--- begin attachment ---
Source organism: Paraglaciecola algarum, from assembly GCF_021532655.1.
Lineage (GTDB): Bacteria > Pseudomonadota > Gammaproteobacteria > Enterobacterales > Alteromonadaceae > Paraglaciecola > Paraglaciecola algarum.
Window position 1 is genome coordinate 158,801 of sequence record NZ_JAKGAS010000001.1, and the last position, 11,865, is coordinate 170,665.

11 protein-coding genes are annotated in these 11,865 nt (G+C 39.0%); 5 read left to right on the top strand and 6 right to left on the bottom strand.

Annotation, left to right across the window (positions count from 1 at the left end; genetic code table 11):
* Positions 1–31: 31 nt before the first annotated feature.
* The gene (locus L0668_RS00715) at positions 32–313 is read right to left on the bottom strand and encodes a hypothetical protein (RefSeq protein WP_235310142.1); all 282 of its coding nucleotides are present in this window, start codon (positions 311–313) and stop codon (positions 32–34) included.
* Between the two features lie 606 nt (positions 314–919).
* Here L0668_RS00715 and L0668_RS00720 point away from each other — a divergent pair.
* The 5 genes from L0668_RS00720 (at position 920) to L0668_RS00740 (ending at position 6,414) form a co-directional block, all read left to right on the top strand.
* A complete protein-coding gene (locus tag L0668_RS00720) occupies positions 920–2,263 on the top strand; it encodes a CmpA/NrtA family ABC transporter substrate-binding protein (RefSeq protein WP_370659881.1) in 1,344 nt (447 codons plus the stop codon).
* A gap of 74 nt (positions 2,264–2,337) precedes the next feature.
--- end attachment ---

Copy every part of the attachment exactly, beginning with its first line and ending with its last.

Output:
Source organism: Paraglaciecola algarum, from assembly GCF_021532655.1.
Lineage (GTDB): Bacteria > Pseudomonadota > Gammaproteobacteria > Enterobacterales > Alteromonadaceae > Paraglaciecola > Paraglaciecola algarum.
Window position 1 is genome coordinate 158,801 of sequence record NZ_JAKGAS010000001.1, and the last position, 11,865, is coordinate 170,665.

11 protein-coding genes are annotated in these 11,865 nt (G+C 39.0%); 5 read left to right on the top strand and 6 right to left on the bottom strand.

Annotation, left to right across the window (positions count from 1 at the left end; genetic code table 11):
* Positions 1–31: 31 nt before the first annotated feature.
* The gene (locus L0668_RS00715) at positions 32–313 is read right to left on the bottom strand and encodes a hypothetical protein (RefSeq protein WP_235310142.1); all 282 of its coding nucleotides are present in this window, start codon (positions 311–313) and stop codon (positions 32–34) included.
* Between the two features lie 606 nt (positions 314–919).
* Here L0668_RS00715 and L0668_RS00720 point away from each other — a divergent pair.
* The 5 genes from L0668_RS00720 (at position 920) to L0668_RS00740 (ending at position 6,414) form a co-directional block, all read left to right on the top strand.
* A complete protein-coding gene (locus tag L0668_RS00720) occupies positions 920–2,263 on the top strand; it encodes a CmpA/NrtA family ABC transporter substrate-binding protein (RefSeq protein WP_370659881.1) in 1,344 nt (447 codons plus the stop codon).
* A gap of 74 nt (positions 2,264–2,337) precedes the next feature.